Nursing home staff members are required to follow procedures and protocols to eliminate the potential spread of infection throughout the facility. The care they provide to avoid exposure is crucial because the residents live in an enclosed environment and sharing rooms, bathrooms and activity areas. Unfortunately, due to overcrowded conditions, a lack of training or minimal staffing, many patients are exposed to harmful contaminants, infectious diseases, viruses, and bacteria that can compromise their health and well-being. Rosenfeld Injury Lawyers provide legal representation to injured, neglected and abused residents of Illinois skilled nursing homes like Good Samaritan Pontiac.
Good Samaritan Pontiac
This facility is a ‘for profit’ 49-certified-bed Center providing nursing services to residents of Pontiac and Livingston County, Illinois. The Medicaid/Medicare-accepted Nursing Home is located at:
15335 US Highway 66
Pontiac, Il 61764
Pontiac Nursing Home Resident Safety Concerns
The state of Illinois and the federal government nursing home regulatory agencies regularly update the national nursing facility database system. The Medicare.gov information contains a historical list of safety concerns, health violations, filed complaints and opened investigations of every facility in the United States.
Currently, Good Samaritan Pontiac maintains an overall five out of five available star rating in the nationwide Medicare star rating summary comparison analysis system. This includes five out of five stars for staffing concerns and four out of five stars for both health inspections and quality measures. The Livingston County nursing home neglect attorneys at Rosenfeld Injury Lawyers have found various complaints, deficiencies, violations and safety concerns at this nursing home including:
- Failure to Eliminate the Spread of Infection
In a summary statement of deficiencies dated 07/22/2015, a state investigator noted a deficient practice during an annual licensure and certification survey concerning the facility's failure to "maintain the oxygen concentrator humidifier in a sanitary condition to prevent potential bacterial contamination.”
The deficient practice was first noted in the state investigator’s findings involving a resident diagnosed with stage IV lung cancer and COPD (chronic obstructive pulmonary disease with carbon dioxide retention.” As per physician’s orders, the resident received oxygen “via six liters per nasal cannula continuously.”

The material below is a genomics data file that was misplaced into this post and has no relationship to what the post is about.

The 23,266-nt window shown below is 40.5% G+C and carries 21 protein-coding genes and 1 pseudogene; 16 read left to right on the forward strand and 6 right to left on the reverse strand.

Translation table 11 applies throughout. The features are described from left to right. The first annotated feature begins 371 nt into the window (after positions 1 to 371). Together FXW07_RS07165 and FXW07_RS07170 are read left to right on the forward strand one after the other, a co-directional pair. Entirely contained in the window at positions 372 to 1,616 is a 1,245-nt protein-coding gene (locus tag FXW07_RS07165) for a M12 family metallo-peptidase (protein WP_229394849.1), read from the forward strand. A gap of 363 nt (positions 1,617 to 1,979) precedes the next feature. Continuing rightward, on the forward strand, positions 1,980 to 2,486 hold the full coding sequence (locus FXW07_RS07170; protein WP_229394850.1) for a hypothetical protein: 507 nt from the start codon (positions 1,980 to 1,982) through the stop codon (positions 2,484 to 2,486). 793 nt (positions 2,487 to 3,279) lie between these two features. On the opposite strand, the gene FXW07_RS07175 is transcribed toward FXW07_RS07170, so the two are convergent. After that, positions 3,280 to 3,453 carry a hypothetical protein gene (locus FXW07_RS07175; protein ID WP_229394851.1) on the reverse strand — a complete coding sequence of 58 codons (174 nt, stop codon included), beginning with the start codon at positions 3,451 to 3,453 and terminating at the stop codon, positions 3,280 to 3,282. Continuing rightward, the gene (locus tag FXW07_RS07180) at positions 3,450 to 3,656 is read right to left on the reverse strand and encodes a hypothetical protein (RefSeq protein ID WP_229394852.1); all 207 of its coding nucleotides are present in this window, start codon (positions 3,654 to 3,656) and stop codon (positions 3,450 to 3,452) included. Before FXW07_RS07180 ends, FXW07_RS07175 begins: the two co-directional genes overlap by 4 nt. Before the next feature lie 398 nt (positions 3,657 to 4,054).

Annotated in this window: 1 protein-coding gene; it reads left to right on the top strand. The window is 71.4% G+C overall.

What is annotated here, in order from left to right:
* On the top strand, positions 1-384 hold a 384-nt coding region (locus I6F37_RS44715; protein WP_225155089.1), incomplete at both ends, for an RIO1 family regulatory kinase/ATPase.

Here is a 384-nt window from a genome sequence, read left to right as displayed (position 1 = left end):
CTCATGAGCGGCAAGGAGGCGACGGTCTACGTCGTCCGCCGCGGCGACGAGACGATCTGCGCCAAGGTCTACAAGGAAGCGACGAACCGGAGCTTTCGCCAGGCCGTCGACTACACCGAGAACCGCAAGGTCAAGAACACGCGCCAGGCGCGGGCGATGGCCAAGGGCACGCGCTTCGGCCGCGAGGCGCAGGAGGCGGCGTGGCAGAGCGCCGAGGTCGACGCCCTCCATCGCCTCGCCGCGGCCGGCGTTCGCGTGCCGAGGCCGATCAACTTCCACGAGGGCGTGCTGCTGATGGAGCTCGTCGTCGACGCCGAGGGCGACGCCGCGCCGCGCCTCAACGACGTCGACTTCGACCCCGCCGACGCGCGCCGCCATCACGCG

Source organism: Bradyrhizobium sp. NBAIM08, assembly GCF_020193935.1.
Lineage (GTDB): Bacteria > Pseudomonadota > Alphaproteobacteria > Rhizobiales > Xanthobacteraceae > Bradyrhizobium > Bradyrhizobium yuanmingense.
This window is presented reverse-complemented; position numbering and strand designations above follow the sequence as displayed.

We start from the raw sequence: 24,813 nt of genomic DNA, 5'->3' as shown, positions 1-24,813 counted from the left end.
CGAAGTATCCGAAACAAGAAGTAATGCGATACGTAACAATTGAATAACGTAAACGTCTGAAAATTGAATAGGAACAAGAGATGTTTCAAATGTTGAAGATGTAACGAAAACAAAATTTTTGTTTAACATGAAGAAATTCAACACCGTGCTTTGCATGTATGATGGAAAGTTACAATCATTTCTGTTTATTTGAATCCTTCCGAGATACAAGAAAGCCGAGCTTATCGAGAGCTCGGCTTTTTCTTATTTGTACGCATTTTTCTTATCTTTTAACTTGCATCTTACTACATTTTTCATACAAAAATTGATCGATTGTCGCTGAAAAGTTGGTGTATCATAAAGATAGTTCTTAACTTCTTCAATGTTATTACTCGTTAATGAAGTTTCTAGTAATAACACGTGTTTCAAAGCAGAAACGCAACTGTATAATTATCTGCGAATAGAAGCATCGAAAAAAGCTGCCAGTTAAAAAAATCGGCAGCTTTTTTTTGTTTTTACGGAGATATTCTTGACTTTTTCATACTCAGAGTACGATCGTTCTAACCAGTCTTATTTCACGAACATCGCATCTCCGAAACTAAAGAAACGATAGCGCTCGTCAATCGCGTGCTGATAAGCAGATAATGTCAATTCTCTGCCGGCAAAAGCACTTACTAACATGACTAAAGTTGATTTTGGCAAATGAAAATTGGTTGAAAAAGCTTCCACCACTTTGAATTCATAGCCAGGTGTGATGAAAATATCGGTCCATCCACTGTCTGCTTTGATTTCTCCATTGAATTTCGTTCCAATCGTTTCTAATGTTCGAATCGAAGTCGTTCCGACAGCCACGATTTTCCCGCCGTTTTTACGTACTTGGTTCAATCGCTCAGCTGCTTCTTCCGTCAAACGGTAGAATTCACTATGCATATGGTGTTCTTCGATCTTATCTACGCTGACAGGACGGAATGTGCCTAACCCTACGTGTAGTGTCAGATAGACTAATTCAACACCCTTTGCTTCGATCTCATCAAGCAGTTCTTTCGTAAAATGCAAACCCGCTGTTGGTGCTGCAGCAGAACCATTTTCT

An observation was made of the resident “lying in bed with oxygen running at six liters per minute per nasal canola via oxygen concentrator.” The investigator noted that “the oxygen concentrator at [the residents] bedside had a refillable humidifier reservoir bubbling was a slight Amber-tinged liquid that was less than half-full.”
An observation made the following day at 9:35 AM of the oxygen concentrator revealed the device was unchanged and “the humidifier reservoir continued to bubble with a slight Amber-tinged liquid.”
- Failure to Provide Residents an Environment Free of Accident Hazards and Provide Adequate Supervision to Avoid Serious Injury
In a summary statement of deficiencies dated 08/23/2016, a notation was made by a state surveyor during an annual licensure and certification survey involving the facility's failure to "implement a targeted fall prevention intervention and [a failure to] assess for the safe use of an electro-mechanical lift chair for [a resident] prior to a fall that resulted in [the resident] sustaining a hip fracture.” The state investigator also noted the facility’s failure “to provide a safe transfer” for two residents.
The deficient practice was first noted in the state investigator’s findings that upon observation “the facility failed to maintain hot water accessible to residents at handwashing sinks at a safe temperature to prevent burns [of four residents].” A notation was made in the resident’s 6:30 AM 11/15/2015 Incident Note documenting that the resident “was found lying on the floor. A head to toe assessment performed with findings of left leg pronation and report by the resident of left leg pain.” Facility documentation stated that the resident was “transferred to the hospital by ambulance.”
The resident’s 11/15/2015 The Story of My Fall documents of the resident “was getting up from recliner back to bed” and that the “alarm was not on the resident.” A Certified Nursing Assistant (CNA) providing the resident care stated that “the alarm was not in place as was supposed to be.”
The facility’s fall prevention intervention stated that the resident “was to have a personal alarm on at all times.” A Licensed Practical Nurse (LPN) providing the resident care stated that the resident fell on 11/15/2015 and “did not have the alarm on.” The state investigator also noted that there was no documentation of the resident’s “ability or inability to safely use the electrical recliner.”
Pontiac Illinois Nursing Home Abuse Lawyers
If your loved one was the victim of abuse, mistreatment or neglect while residing as a patient at Good Samaritan Pontiac, contact the Rosenfeld Injury Lawyers law firm now. Our Pontiac law firm can provide various options to obtain financial recompense and legal representation on your behalf to hold those responsible for causing your loved one harm both and legally accountable.
We encourage you to contact our Livingston County elder abuse law offices by calling (888) 424-5757 today to schedule your free, comprehensive case evaluation. Make no payment upfront for our legal fees which are paid only after we have successfully resolved your case by winning at trial or negotiating an acceptable out of court settlement on your behalf. All private information your family shares with our law offices remains confidential.